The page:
Vol. 1 No. 2 (2017)
Articles

Prospects for accelerated fertility decline in Africa

John Cleland
London School of Hygiene & Tropical Medicine
Bio
This image of the cover of this issue of The Journal of Population and Sustainability has the title in block letters on a grey-green background.

Published 2017-05-01

Keywords

  • Africa,
  • population projections,
  • fertility,
  • desired family sizes,
  • population policies

How to Cite

Cleland, J. (2017). Prospects for accelerated fertility decline in Africa . The Journal of Population and Sustainability, 1(2), 37–52. https://doi.org/10.3197/jps.2017.1.2.37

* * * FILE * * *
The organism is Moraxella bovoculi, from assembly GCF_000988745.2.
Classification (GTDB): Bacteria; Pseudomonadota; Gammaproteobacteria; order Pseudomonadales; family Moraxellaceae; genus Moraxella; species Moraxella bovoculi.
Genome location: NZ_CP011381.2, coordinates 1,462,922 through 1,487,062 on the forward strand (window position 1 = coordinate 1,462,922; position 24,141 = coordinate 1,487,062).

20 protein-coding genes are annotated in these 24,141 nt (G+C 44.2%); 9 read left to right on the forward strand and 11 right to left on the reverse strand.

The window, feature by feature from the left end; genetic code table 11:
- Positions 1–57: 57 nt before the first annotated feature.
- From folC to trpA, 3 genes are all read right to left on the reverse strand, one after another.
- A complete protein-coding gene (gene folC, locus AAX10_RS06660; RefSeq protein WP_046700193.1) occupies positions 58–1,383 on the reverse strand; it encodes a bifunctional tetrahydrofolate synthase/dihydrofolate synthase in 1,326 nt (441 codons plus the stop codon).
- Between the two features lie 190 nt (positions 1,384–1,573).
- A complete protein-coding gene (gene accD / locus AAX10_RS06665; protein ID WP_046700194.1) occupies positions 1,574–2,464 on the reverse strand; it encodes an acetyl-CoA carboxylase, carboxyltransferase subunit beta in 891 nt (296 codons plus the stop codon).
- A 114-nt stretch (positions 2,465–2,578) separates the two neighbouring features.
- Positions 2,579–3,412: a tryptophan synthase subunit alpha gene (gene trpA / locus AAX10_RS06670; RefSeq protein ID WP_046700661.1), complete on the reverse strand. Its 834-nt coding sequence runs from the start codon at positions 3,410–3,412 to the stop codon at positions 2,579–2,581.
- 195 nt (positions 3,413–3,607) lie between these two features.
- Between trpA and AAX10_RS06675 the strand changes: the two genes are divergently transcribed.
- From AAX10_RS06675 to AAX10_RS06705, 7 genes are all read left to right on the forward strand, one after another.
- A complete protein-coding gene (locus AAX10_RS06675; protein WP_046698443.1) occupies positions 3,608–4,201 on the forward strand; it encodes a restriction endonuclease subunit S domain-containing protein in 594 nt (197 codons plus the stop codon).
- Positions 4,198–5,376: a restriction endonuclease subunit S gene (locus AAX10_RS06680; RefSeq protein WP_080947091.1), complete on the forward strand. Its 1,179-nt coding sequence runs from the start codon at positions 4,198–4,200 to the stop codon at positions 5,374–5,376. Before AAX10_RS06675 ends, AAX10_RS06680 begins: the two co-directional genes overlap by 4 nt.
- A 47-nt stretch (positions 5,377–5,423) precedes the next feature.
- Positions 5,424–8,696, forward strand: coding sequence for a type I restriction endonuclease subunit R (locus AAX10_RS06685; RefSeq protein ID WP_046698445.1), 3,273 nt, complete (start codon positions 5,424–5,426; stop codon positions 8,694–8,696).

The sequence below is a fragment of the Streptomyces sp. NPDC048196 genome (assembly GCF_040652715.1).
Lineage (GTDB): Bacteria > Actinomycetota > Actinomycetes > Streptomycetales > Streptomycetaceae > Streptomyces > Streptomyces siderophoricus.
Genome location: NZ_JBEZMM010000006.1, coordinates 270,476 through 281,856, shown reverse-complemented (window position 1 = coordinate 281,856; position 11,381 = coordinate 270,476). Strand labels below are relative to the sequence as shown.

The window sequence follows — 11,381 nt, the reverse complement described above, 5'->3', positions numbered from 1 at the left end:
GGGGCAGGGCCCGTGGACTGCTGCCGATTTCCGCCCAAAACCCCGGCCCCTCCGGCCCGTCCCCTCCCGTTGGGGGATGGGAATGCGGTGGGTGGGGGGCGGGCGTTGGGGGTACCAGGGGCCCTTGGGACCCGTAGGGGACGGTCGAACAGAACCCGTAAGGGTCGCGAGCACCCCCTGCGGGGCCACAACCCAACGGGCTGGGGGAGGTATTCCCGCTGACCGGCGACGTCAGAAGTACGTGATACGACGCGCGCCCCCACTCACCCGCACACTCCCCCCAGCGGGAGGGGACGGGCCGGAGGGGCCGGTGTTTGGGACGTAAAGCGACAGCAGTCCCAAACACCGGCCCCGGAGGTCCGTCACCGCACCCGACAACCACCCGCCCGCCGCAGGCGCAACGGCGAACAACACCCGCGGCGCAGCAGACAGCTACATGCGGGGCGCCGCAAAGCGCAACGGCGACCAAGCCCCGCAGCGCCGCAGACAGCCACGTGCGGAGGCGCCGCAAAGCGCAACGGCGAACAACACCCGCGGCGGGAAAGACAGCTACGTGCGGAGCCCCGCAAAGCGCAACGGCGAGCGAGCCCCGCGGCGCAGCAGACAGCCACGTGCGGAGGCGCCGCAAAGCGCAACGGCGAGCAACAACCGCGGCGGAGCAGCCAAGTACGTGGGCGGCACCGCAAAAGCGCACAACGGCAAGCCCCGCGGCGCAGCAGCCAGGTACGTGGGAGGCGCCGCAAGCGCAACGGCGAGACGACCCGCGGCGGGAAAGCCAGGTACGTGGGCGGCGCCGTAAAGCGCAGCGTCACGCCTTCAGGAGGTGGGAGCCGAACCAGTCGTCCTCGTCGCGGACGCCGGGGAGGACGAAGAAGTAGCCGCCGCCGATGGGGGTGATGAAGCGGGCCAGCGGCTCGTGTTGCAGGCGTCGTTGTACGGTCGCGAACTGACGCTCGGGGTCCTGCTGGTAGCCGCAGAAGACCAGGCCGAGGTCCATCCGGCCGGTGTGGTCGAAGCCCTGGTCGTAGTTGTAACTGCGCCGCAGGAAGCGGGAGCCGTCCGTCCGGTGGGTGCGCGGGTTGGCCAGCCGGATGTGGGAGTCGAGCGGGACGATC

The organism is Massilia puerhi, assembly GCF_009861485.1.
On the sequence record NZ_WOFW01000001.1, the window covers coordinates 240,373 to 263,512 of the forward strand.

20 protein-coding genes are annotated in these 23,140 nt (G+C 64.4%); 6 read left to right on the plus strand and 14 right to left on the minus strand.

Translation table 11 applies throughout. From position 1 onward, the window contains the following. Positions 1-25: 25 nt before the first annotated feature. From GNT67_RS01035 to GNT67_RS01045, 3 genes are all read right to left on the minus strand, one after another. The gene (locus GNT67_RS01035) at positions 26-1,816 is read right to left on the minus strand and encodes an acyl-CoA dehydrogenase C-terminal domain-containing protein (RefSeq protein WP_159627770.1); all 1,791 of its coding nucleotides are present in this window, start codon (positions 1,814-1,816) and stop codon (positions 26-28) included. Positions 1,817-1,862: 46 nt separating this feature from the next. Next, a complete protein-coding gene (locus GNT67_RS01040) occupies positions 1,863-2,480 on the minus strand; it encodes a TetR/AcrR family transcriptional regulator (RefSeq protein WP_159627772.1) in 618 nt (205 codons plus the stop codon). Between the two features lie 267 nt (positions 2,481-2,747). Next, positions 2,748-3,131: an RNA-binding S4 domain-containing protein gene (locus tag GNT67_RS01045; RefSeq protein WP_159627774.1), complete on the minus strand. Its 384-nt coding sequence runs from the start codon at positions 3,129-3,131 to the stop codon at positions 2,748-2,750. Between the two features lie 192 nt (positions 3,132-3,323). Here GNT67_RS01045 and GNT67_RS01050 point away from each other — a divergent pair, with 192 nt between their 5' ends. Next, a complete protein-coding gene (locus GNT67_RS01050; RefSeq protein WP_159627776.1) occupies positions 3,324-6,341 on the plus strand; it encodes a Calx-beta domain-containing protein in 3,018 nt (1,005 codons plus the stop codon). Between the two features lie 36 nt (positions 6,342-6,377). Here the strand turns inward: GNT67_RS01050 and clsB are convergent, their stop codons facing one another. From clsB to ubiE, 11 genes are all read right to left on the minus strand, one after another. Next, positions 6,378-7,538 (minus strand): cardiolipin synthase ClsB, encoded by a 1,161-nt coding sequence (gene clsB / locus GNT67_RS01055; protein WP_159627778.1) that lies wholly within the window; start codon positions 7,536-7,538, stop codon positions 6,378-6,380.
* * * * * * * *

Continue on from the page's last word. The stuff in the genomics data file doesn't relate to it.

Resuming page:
Abstract

The future size of world population depends critically on what happens in sub-Saharan Africa, the one remaining region with high fertility and rapid population growth. The United Nations envisages a continuing slow pace of fertility change, from five births per woman today to three by mid-century, in which case the population of the region will increase by over one billion. However, an accelerated decline is feasible, particularly in east Africa. The main grounds for optimism include rising international concern and funding for family planning (after fifteen years of neglect), and favourable shifts in the attitudes of political leaders in Africa. The examples of Ethiopia and Rwanda show political will and efficient programmes can stimulate rapid reproductive change.

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